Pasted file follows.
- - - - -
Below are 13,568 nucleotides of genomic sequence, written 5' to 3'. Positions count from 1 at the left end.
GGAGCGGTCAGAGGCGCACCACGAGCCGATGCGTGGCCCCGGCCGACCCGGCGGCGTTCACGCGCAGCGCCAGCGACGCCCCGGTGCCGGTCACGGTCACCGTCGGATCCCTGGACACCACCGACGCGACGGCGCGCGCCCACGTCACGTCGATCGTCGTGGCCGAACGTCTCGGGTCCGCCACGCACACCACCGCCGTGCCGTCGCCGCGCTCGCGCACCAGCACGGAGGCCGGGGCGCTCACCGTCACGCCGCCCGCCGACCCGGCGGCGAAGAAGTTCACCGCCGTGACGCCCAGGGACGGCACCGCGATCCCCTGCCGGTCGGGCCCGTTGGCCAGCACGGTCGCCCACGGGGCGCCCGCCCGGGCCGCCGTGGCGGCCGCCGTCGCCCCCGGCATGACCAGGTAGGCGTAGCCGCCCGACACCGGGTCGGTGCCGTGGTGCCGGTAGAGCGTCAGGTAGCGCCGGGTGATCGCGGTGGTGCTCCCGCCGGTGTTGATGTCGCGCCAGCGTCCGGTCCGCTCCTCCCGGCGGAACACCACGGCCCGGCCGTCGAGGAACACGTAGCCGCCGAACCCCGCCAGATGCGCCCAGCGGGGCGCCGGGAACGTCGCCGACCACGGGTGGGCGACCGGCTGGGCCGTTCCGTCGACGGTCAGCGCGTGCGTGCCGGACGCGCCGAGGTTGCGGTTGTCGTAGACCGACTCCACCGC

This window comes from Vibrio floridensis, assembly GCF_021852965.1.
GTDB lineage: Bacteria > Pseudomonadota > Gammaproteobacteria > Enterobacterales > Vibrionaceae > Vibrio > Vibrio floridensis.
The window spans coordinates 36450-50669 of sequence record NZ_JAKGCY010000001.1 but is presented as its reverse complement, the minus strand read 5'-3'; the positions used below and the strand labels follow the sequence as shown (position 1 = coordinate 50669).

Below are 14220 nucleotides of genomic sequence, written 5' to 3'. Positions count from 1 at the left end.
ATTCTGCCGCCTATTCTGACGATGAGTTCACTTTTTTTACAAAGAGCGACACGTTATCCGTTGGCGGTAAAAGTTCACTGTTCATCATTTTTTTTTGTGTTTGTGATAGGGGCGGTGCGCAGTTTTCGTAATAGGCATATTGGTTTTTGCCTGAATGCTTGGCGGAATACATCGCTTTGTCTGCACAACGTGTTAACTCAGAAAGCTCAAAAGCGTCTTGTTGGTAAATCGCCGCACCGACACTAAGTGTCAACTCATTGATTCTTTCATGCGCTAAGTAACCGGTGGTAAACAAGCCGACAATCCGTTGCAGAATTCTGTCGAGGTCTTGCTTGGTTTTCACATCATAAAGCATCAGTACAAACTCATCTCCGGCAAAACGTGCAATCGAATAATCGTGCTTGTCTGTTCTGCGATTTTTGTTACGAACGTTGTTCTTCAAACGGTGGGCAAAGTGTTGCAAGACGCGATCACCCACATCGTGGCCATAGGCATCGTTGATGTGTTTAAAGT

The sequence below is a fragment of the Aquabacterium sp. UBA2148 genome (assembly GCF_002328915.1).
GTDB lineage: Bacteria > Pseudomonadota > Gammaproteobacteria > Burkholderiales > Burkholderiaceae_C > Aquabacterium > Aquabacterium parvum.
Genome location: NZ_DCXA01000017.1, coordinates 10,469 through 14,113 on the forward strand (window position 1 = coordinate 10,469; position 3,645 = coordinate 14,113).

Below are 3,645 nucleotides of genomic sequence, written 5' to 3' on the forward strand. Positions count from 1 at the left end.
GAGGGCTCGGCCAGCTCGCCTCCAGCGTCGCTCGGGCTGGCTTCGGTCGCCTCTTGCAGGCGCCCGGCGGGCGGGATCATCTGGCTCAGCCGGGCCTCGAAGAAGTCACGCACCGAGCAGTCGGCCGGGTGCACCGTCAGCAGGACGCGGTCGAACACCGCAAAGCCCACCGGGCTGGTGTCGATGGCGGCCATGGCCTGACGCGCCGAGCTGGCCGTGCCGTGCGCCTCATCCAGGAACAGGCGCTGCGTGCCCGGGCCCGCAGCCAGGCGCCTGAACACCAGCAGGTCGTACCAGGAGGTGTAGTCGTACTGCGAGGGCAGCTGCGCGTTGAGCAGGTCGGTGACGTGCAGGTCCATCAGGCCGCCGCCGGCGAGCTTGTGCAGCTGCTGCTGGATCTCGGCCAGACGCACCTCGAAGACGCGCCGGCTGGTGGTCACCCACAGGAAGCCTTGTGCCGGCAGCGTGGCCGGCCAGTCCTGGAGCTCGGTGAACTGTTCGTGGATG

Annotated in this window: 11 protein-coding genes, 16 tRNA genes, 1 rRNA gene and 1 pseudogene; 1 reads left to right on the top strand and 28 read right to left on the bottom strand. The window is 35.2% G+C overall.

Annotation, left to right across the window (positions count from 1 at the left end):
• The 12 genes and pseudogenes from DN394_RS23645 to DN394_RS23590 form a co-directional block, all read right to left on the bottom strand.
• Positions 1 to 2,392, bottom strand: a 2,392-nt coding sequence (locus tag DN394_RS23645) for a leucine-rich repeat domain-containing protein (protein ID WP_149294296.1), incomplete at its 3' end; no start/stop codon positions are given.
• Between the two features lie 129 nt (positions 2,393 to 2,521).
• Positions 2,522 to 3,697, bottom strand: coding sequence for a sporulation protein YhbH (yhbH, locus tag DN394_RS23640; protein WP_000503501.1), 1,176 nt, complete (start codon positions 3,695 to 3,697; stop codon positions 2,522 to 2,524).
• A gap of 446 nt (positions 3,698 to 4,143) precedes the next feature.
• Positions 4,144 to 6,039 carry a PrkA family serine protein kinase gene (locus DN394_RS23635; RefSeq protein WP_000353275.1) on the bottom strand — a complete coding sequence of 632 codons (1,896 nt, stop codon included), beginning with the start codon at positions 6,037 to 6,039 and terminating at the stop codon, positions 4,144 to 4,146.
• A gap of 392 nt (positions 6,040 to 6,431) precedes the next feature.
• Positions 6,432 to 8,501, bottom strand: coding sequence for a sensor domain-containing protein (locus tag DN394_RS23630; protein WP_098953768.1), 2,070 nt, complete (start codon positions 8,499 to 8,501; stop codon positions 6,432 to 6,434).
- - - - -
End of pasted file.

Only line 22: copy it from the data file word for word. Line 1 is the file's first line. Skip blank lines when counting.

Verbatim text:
• Positions 6,432 to 8,501, bottom strand: coding sequence for a sensor domain-containing protein (locus tag DN394_RS23630; protein WP_098953768.1), 2,070 nt, complete (start codon positions 8,499 to 8,501; stop codon positions 6,432 to 6,434).